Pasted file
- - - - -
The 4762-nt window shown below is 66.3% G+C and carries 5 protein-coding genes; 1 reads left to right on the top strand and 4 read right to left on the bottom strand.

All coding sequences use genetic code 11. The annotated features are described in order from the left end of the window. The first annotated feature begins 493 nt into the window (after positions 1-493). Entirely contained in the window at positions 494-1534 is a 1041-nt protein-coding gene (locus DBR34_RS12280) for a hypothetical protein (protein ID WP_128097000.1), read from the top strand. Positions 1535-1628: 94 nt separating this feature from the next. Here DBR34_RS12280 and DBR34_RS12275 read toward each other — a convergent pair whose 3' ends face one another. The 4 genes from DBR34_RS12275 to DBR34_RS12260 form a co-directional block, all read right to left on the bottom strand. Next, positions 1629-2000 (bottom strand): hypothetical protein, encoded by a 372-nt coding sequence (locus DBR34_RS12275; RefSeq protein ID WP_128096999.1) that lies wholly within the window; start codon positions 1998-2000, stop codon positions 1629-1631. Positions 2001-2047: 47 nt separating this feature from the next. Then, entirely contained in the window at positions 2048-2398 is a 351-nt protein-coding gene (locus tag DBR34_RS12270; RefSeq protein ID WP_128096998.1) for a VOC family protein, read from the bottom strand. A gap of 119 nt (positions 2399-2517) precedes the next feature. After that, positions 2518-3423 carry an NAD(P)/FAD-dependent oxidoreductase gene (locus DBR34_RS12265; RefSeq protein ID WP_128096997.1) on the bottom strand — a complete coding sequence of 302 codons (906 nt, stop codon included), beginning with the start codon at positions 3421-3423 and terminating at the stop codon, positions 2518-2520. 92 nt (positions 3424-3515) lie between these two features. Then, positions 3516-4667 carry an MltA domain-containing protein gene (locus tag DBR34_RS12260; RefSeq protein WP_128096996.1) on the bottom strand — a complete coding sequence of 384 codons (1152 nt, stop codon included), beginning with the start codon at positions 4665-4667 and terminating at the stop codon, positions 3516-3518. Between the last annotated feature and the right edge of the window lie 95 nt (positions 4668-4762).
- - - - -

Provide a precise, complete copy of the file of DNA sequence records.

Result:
The 4762-nt window shown below is 66.3% G+C and carries 5 protein-coding genes; 1 reads left to right on the top strand and 4 read right to left on the bottom strand.

All coding sequences use genetic code 11. The annotated features are described in order from the left end of the window. The first annotated feature begins 493 nt into the window (after positions 1-493). Entirely contained in the window at positions 494-1534 is a 1041-nt protein-coding gene (locus DBR34_RS12280) for a hypothetical protein (protein ID WP_128097000.1), read from the top strand. Positions 1535-1628: 94 nt separating this feature from the next. Here DBR34_RS12280 and DBR34_RS12275 read toward each other — a convergent pair whose 3' ends face one another. The 4 genes from DBR34_RS12275 to DBR34_RS12260 form a co-directional block, all read right to left on the bottom strand. Next, positions 1629-2000 (bottom strand): hypothetical protein, encoded by a 372-nt coding sequence (locus DBR34_RS12275; RefSeq protein ID WP_128096999.1) that lies wholly within the window; start codon positions 1998-2000, stop codon positions 1629-1631. Positions 2001-2047: 47 nt separating this feature from the next. Then, entirely contained in the window at positions 2048-2398 is a 351-nt protein-coding gene (locus tag DBR34_RS12270; RefSeq protein ID WP_128096998.1) for a VOC family protein, read from the bottom strand. A gap of 119 nt (positions 2399-2517) precedes the next feature. After that, positions 2518-3423 carry an NAD(P)/FAD-dependent oxidoreductase gene (locus DBR34_RS12265; RefSeq protein ID WP_128096997.1) on the bottom strand — a complete coding sequence of 302 codons (906 nt, stop codon included), beginning with the start codon at positions 3421-3423 and terminating at the stop codon, positions 2518-2520. 92 nt (positions 3424-3515) lie between these two features. Then, positions 3516-4667 carry an MltA domain-containing protein gene (locus tag DBR34_RS12260; RefSeq protein WP_128096996.1) on the bottom strand — a complete coding sequence of 384 codons (1152 nt, stop codon included), beginning with the start codon at positions 4665-4667 and terminating at the stop codon, positions 3516-3518. Between the last annotated feature and the right edge of the window lie 95 nt (positions 4668-4762).